These trial results, although based on pre-specified secondary outcomes, are robust enough to be generally compatible with the emerging view that SGLT-2 inhibitors represent a new and effective way to delay progression of diabetic kidney disease in patients with type 2 diabetes, with or without established ASCVD or CKD. These beneficial effects were seen independent of baseline eGFR or albuminuria, but because so few subjects randomized had moderately severe reduction in eGFR creatinine at baseline (only 7.4% had an eGFR creatinine of <60ml/min/1.73m2) we cannot determine the lower eGFR limit of assured efficacy. The DECLARE-TIMI 58 trial did not examine the end point of a sustained decline in albuminuria, which has been proposed as a potential surrogate for "hard" eGFR/ESKD based outcome. Nevertheless, the DECLARE-TIMI 58 trial adds substantially to our knowledge of the effects of SGLT-2 inhibition when employed early in the course of type 2 diabetic kidney disease. The role of better glycemic and/or blood pressure control in the observed benefits of SGLT-2 inhibitors is not well understood, but based on the composite results of all trials, do not seem sufficient themselves to explain the substantial reno-protection observed. Various theories have been expounded to explain the effects upon modulation of afferent and efferent renal resistance such that intra-glomerular pressure is lowered by SGLT-2 inhibitors, by a tubuloglomerular feedback loop or other hemodynamic effects that modulate afferent glomerular resistance.6

Side effects of SGLT-2 inhibitors, such as non-hyperglycemic metabolic acidosis, serious perineal infections, amputations and acute kidney injury (AKI) remain of concern, but in the DECLARE-TIMI 58 trial the occurrence of AKI was actually reduced in the dapagliflozin arm. Other side effects or adverse events were not specifically analyzed in the DECLARE-TIMI 58 trial report analyzed here, but in general these adverse events are uncommon.7

The analysis results of the DECLARE-TIMI 58 trial provide support to the more widespread use of dapagliflozin and other SGLT-2 inhibitors in the management of type 2 diabetes, perhaps in conjunction with GLP-1 receptor antagonists.8 Since most of the trials of SGLT-2 inhibitors, including DECLARE-TIMI 58, used the SGLT-2 inhibitor as an add on to inhibitors of the renin-angiotensin-aldosterone system, we do not yet fully understand the benefits (and risks) of SGLT-2 monotherapy in type 2 diabetes. Since prior trials of type 2 diabetic kidney disease with overt proteinuria conducted almost 2 decades earlier, such as RENAAL (Reduction of Endpoints in NIDDM with the Angiotensin II Antagonist Losartan),9 have clearly established the renal and cardiovascular benefits of renin-angiotensin inhibitors, it is likely that combined therapy will be the standard-of-care going forward. Trials of SGLT2 inhibitors in non-diabetic progressive kidney disease are in progress (DAPA- CKD, A Study to Evaluate the Effect of Dapagliflozin on Renal Outcomes and Cardiovascular Mortality in Patients With Chronic Kidney Disease; EMPA-KIDNEY, The Study of Heart and Kidney Protection With Empagliflozin).8 The evolution of the SGLT-2 class of agents from a primarily anti-hyperglycemia therapeutic to cardiorenal protective agents has been rapid with far-reaching consequences. The DECLARE-TIMI 58 trial has been an important part of this evolution.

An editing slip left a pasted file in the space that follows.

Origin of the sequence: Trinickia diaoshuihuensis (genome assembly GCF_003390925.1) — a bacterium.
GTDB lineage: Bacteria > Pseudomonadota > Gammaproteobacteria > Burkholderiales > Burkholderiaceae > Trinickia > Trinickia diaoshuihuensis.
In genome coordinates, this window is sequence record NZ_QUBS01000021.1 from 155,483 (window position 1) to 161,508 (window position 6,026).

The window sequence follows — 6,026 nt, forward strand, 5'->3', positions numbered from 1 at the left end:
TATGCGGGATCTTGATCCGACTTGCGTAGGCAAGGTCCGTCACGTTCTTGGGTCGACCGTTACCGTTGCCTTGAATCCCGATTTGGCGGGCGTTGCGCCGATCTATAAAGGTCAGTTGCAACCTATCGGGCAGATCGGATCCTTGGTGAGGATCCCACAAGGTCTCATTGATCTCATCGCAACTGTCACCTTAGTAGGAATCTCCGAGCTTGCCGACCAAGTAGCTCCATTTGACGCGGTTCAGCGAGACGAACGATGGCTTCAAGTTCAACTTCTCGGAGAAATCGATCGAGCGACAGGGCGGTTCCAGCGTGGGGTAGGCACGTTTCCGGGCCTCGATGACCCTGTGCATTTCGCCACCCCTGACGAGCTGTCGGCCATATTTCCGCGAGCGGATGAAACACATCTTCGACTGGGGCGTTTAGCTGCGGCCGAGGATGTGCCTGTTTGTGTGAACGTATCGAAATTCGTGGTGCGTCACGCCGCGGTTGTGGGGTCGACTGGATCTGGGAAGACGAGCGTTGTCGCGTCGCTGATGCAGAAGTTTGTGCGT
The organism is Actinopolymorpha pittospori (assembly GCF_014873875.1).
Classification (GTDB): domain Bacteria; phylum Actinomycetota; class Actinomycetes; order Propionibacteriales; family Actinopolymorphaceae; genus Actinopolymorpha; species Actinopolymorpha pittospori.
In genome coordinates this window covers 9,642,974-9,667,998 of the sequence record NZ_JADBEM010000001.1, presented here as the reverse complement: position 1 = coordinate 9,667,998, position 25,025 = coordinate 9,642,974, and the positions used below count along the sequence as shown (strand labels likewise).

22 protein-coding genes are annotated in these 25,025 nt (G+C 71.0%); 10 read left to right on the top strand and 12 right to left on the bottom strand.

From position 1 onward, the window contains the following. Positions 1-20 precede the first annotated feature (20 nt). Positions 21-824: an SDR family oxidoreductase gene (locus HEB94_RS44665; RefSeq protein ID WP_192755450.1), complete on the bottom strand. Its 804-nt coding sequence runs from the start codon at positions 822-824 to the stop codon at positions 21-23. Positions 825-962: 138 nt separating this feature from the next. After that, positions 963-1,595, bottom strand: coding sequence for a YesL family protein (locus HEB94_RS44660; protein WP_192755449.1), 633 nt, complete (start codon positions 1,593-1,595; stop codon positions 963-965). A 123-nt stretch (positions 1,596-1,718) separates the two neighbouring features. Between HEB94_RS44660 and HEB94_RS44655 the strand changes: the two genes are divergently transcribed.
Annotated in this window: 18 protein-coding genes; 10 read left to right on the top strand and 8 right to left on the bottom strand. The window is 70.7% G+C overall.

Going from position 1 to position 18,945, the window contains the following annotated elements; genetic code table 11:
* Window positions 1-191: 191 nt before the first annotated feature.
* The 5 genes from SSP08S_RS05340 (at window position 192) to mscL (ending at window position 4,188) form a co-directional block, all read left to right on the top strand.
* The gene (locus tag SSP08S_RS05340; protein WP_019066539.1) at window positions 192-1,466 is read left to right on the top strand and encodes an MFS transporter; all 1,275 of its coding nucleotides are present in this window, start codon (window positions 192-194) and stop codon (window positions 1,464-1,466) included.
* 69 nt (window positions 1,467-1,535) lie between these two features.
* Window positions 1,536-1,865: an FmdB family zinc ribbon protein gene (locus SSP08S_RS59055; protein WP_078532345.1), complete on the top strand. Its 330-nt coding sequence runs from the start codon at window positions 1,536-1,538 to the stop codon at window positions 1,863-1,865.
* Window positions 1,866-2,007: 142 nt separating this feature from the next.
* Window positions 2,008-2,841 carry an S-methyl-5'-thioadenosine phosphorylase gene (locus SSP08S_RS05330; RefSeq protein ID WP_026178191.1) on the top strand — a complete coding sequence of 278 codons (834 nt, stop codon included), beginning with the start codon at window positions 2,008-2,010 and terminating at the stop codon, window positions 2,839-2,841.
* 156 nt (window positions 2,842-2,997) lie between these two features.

1. Wanner C, Inzucchi SE, Lachin JM, et al. Empagliflozin and progression of kidney disease in type 2 diabetes. N Engl J Med 2016;375:323-34
  2. Neal B, Perkovic V, Mahaffey KW, et al. Canagliflozin and cardiovascular and renal events in type 2 diabetes. N Engl J Med 2017;377:644-57
  3. Perkovic V, Jardine MJ, Neal B, et. al. Canagliflozin and renal outcomes in type 2 diabetes and nephropathy. N Engl J Med 2019;380:2295-2306.
  4. Mosenzon O, Wiviott SD, Cahn A, et. al. Effects of dapagliflozin on development and progression of kidney disease in patients with type 2 diabetes: an analysis from the DECLARE-TIMI 58 randomised trial. Lancet Diabetes Endocrinol 2019;7:606-17
  5. Wiviott SD, Raz I, Bonaca MP, et. al. Dapagliflozin and cardiovascular outcomes in type 2 diabetes. N Engl J Med 2019;380:347-57
  6. Fioretto P, Zambon A, Rossato M, Busetto L, Vettor R. SGLT2 inhibitors and the diabetic kidney. Diabetes Care 2016;39 Suppl 2:S165-71.
  7. Dhillon S. Dapagliflozin: a review in type 2 diabetes. Drugs 2019;79:1135-46.
  8. Wanner C, Brenner S. CREDENCE and DELIGHT deliver on renal benefits. Nat Rev Nephrol 2019;15:459-460
  9. Brenner BM, Cooper ME, de Zeeuw D, et al. Effects of losartan on renal and cardiovascular outcomes in patients with type 2 diabetes and nephropathy. N Engl J Med 2001; 345:861-69.

Keywords: Diabetes Mellitus, Diabetes Mellitus, Type 2, Kidney Diseases, Diabetic Nephropathies, Hemoglobin A, Renin-Angiotensin System, Albuminuria, Creatinine, Losartan, Angiotensin II, Renin, Blood Pressure, Glomerular Filtration Rate, Kidney Transplantation, Diuretics, Follow-Up Studies, Standard of Care, Renal Dialysis, Glucosides, Benzhydryl Compounds, Blood Glucose, Kidney Failure, Chronic, Renal Insufficiency, Chronic, Acute Kidney Injury, Hyperglycemia, Cardiovascular Diseases, Protective Agents, Risk Assessment, Metabolic Syndrome

< Back to Listings